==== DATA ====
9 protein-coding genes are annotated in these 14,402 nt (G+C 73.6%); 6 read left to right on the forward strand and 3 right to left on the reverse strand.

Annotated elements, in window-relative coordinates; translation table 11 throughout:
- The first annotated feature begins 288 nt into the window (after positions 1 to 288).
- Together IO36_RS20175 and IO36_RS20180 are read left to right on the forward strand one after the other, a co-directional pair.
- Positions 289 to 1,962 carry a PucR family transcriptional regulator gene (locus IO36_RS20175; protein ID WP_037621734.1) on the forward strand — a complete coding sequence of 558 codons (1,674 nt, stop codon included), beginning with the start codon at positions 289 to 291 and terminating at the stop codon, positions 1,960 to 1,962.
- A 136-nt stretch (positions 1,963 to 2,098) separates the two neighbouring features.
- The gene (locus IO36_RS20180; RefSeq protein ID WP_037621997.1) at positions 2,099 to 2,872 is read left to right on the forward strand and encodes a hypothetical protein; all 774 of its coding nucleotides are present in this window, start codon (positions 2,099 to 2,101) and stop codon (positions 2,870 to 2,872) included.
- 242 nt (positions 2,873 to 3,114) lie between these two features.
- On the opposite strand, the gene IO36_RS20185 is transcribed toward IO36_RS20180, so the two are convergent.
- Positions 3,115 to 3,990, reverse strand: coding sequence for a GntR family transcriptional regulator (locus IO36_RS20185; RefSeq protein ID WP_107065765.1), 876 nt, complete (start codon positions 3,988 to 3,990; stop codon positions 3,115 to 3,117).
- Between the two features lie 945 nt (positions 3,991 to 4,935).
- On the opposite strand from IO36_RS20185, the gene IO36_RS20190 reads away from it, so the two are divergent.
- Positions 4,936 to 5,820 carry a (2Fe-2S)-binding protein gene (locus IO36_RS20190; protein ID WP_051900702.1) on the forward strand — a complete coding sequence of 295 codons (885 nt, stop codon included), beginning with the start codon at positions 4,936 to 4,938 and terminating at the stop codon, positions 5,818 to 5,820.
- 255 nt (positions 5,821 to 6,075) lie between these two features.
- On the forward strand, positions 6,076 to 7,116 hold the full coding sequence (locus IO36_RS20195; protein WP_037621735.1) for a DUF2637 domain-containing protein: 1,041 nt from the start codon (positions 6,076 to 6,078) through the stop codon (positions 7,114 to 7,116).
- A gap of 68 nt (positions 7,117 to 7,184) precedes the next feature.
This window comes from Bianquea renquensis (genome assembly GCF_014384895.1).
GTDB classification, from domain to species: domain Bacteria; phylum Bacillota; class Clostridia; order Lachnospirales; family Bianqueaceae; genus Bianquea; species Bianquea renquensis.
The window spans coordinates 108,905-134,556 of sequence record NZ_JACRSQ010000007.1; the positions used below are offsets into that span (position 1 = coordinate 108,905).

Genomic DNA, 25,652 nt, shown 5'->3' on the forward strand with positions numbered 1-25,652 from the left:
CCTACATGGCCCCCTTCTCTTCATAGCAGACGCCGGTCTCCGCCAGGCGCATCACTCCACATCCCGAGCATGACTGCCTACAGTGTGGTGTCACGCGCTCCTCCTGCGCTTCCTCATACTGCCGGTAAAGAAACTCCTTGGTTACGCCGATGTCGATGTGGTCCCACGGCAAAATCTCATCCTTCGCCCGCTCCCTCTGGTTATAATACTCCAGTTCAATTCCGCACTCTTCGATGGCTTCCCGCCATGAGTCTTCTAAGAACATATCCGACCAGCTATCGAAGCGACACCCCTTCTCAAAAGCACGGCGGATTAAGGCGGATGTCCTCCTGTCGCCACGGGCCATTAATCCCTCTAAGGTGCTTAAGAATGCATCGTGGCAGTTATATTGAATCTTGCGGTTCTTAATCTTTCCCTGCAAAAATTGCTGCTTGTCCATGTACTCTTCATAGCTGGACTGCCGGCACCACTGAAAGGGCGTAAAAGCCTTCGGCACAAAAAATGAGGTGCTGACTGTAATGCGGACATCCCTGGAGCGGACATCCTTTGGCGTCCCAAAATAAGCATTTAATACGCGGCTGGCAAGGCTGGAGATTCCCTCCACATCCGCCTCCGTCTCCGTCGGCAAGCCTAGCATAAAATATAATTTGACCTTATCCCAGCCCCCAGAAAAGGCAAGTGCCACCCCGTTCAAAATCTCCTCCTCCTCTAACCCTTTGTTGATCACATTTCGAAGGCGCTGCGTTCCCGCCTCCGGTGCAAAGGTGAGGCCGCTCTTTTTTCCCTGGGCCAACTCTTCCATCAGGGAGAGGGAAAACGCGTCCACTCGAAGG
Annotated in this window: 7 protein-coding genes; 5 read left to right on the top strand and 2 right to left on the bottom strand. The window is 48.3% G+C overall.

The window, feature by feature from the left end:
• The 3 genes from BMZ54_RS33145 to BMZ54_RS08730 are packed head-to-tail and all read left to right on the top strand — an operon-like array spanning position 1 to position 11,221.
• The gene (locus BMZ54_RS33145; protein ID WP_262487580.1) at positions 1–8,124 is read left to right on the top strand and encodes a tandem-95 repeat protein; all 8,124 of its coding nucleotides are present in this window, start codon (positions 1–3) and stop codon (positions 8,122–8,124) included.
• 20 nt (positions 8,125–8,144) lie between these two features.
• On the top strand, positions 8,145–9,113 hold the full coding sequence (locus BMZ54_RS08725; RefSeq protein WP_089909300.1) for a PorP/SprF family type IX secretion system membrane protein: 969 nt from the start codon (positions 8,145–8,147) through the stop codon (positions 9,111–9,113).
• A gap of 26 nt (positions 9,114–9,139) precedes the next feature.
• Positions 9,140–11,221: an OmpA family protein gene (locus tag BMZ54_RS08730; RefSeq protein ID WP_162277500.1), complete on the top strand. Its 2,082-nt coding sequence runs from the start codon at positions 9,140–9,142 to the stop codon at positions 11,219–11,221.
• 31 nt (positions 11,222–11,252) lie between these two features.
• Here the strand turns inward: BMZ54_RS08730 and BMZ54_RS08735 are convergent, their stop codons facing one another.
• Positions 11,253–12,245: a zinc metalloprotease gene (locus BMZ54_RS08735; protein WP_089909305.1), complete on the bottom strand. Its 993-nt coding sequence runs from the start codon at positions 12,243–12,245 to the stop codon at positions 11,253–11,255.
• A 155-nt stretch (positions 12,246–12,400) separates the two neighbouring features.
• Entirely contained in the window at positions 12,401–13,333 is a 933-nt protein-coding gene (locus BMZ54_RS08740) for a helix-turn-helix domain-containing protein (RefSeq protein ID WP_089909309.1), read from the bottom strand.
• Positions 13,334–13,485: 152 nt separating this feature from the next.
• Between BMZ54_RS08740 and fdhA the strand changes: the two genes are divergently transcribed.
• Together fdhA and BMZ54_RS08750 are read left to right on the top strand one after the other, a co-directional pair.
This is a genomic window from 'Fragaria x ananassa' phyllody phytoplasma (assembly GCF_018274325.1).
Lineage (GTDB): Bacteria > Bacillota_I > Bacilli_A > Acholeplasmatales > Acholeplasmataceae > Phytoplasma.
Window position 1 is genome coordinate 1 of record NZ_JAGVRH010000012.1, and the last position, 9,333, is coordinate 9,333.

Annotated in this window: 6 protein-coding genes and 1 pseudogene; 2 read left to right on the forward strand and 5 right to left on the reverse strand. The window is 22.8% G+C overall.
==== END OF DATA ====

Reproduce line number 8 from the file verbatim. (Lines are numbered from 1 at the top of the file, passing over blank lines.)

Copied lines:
- 242 nt (positions 2,873 to 3,114) lie between these two features.